Currently, I am working on my fourth book, which will essentially serve as a sequel to Doc, Donnie, The Kid and Billy Brawl. It will look at the Yankees and Mets throughout the 1990s and how and why (outside of obviously the championships) New York reverted back to being a Yankees’ town. It will end with the Subway Series, the ultimate contest for the heart of New York baseball fans.

I can’t wait to see it!

How can fans buy copies of your books?

They are all available on Amazon or online at Barnes and Noble and Doc, Donnie, The Kid and Billy Brawl is available in store at Barnes and Noble.

Most authors love all their books, which is understandable. Which book, though, was the most fun to write? Why?

Baseball’s Greatest Series, in large part because it was such a new experience. Also, it was a little surreal talking to players that I had watched growing up and hearing them explain moments and situations that I remembered vividly as a kid. It was also enlightening because when you talk to players, you learn so much more about the game and its little intricacies, like hearing Wade Boggs – 15 years after the fact – explain to me in detail how he approached an at-bat against Chris Bosio in Game 1 of the Division Series. Then you go back and watch the video and see Boggs’ actions in that at-bat match his description to a tee.

Which book was the most challenging to write? Why?

Doc, Donnie, The Kid and Billy Brawl. I started writing it in 2010. It was rejected by a few publishers and I had another who wanted to completely change the tone and feel of the it, so I passed on their offer. Then my wife and I had two kids and the book had to be put on the shelf for a while. I dusted it off in 2017, found a publisher and dove right back in. That was challenging because I had to go back over all the research I had and what I had already written. So in some ways I was starting all over even though I had done a large portion of the work already.

I know all about that!

When did you know that you wanted to be a writer? What steps did you take to make this dream a reality?

I’ve always enjoyed writing. It started as more a cathartic exercise than anything else. When I was younger I would just jot down random thoughts. I wouldn’t call it a diary or journal because it wasn’t a daily or even a weekly thing. There was no pattern to what I wrote, it was as simple as, if I had a thought in my head I wanted to commit to paper, I would write it down. Eventually, you end up with pages and pages of thoughts and the more you write (and the more you read) the better you get at it.

Yankees history is replete with many great moments. Which great moment would you like to write a book about?

Many of the great moments have been already been written about. For me, I enjoy those moments that don’t get much attention, usually because they did not result in a championship. I find the Yankees of the mid-1980s much more fascinating than the Bronx Zoo era championship teams. To a degree, I will probably be writing about those moments more in this next book – things like the Hawkins’ no-hitter, the playoff run against the Blue Jays in ’93, the unsung players and personnel who were pivotal in the team’s transition during the decade, etc.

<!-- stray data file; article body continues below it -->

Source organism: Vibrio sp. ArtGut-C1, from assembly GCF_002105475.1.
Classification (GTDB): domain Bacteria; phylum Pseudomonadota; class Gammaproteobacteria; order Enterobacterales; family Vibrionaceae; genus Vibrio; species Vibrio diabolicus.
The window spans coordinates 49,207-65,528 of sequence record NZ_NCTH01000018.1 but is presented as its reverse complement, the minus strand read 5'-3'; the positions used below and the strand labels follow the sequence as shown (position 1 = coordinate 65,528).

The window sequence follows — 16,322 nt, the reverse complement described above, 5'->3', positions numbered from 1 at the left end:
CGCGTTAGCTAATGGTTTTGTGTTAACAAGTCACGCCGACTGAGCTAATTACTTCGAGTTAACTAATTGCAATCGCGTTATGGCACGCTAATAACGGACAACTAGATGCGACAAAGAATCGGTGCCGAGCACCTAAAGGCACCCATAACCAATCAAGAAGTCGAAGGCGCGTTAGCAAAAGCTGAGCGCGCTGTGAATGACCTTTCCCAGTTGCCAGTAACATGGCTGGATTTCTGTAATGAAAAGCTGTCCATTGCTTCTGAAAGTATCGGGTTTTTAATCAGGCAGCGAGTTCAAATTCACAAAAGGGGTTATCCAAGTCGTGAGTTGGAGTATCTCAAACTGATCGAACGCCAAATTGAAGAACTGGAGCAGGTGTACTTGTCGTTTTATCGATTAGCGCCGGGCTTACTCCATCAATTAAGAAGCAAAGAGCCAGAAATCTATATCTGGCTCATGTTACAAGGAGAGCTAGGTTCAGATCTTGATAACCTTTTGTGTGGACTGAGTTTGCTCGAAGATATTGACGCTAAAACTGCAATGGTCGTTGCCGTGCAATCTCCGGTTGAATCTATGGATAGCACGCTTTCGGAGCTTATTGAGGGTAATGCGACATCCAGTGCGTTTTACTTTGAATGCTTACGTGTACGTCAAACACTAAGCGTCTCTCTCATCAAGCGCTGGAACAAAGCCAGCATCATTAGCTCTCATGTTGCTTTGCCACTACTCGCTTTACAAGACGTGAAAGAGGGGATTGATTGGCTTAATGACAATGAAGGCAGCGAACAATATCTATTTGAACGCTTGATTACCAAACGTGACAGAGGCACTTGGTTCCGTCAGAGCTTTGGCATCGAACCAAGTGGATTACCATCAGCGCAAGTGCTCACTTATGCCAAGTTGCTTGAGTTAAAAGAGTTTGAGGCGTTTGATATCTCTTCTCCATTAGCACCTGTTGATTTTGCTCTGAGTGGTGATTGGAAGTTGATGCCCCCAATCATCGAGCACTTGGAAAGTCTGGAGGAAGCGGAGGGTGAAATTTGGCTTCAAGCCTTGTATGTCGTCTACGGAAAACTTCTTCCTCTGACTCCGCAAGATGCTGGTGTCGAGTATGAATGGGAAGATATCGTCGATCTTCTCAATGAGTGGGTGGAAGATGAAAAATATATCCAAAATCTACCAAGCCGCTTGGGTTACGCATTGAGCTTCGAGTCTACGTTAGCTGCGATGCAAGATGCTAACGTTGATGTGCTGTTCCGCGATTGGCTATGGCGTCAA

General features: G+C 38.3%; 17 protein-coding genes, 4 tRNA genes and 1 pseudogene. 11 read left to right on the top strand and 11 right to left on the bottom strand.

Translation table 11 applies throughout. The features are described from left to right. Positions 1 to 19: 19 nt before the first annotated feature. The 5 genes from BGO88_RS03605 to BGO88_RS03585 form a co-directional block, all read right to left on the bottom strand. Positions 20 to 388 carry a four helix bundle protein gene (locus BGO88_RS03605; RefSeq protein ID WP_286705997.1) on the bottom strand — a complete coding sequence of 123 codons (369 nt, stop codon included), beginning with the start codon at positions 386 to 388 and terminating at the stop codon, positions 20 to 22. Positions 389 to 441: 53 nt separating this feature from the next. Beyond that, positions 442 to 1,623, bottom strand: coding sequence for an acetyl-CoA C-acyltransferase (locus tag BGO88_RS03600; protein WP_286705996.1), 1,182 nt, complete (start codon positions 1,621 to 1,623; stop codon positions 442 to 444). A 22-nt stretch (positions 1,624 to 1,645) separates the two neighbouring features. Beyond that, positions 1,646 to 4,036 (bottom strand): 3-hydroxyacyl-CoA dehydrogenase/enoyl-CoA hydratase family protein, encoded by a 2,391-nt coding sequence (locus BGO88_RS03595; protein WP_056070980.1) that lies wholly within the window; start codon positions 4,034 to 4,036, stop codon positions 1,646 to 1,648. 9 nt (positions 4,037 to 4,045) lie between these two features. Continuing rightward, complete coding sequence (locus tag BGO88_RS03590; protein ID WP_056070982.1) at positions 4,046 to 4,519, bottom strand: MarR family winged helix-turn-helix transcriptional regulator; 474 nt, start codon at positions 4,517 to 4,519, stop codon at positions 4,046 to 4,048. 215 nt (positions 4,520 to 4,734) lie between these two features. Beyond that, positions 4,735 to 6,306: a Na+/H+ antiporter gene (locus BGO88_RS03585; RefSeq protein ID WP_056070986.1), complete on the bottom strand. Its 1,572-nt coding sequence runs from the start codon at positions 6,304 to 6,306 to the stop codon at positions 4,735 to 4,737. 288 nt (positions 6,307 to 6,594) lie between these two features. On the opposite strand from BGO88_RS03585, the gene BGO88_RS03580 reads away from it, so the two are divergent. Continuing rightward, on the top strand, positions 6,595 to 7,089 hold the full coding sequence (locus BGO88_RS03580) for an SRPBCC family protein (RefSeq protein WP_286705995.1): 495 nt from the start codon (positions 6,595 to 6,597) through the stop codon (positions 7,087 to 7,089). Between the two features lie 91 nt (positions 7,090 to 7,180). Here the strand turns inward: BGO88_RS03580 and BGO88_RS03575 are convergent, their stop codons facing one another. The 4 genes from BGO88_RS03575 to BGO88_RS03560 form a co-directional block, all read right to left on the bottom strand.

Paul O’Neill wrote the forward to your very well -researched book How The Yankees Explain New York. How does a writer get a famous ballplayer to agree to write an introduction?

I had interviewed Paul for the first book, Baseball’s Greatest Series and then again for How The Yankees Explain New York. What struck me was how different he is from what many fans probably perceive. I am sure many think of the guy bashing water coolers and yelling at umpires. But during the interviews, he was anything but that. I also thought he encapsulated the theme of the book well. Here was a guy who had some success in Cincinnati but was not a star player. Then he comes to New York, wins over the fans with his style of play and becomes beloved as part of four championship teams. So I literally just called him and asked what he’d think and he agreed immediately. It was incredibly gracious of him and I am and will forever be appreciative of his willingness to write the forward.

In the book and the movie The Natural, the main character wants nothing more than to walk down the street and have people say, “There goes Roy Hobbs, the best there ever was.” You have been a baseball fan since the late 1980’s. Who was the best player you ever saw?

Ken Griffey, Jr. He was just on a different level and I say that as a Yankee fan who hated him in the 1990s. But my hatred was based on how ridiculously good he was. Every time he came up he seemed to crush the Yankees and, in turn, my spirits. And that swing…it was just so beautiful. Not a lot of motion. No high leg kick. Just the bat exploding straight through the zone.

Our final question is really just a collection of short answers:

What was your favorite baseball team growing up?

The Yankees

Who was your favorite player?

Don Mattingly. I was able to interview him for Baseball’s Greatest Series and then actually got to hang out with him for a little bit at a charity event in Evansville, Indiana. He was incredibly gracious to my wife and me.

That is AWESOME! A dream come true!

What is your most prized collectible?

Wow, this is a tough one. I am sure you mean baseball collectable and I am lucky enough to have some good ones. I have a ’96 Yankees championship poster signed by about 75% of the team and one of the signed baseball’s I have includes Buck O’Neill, who deserves to be in the Hall of Fame more than any other person currently not in. But oddly, my most prized collectible is a signed photo of Richard and Pat Nixon. If you knew my political leanings, you would know how strange that is, but I am absolutely fascinated by that man.

Who is your favorite musical group or artist?

You can’t go wrong with The Beatles.

I 100% agree.

What is your favorite food (if it is pizza, what is your favorite pizza restaurant)?

Pizza from anywhere along the boardwalk down the Jersey Shore works for me.

I wish more people replied as you do. I ask because I keep looking for more great pizza places. The next time you are in Wyckoff, try The Pizza Parlor. It is very very good!

Thank you so much Chris. This was great. I am so glad we connected after all these years. I wish you only success in your writing! Please stay in touch!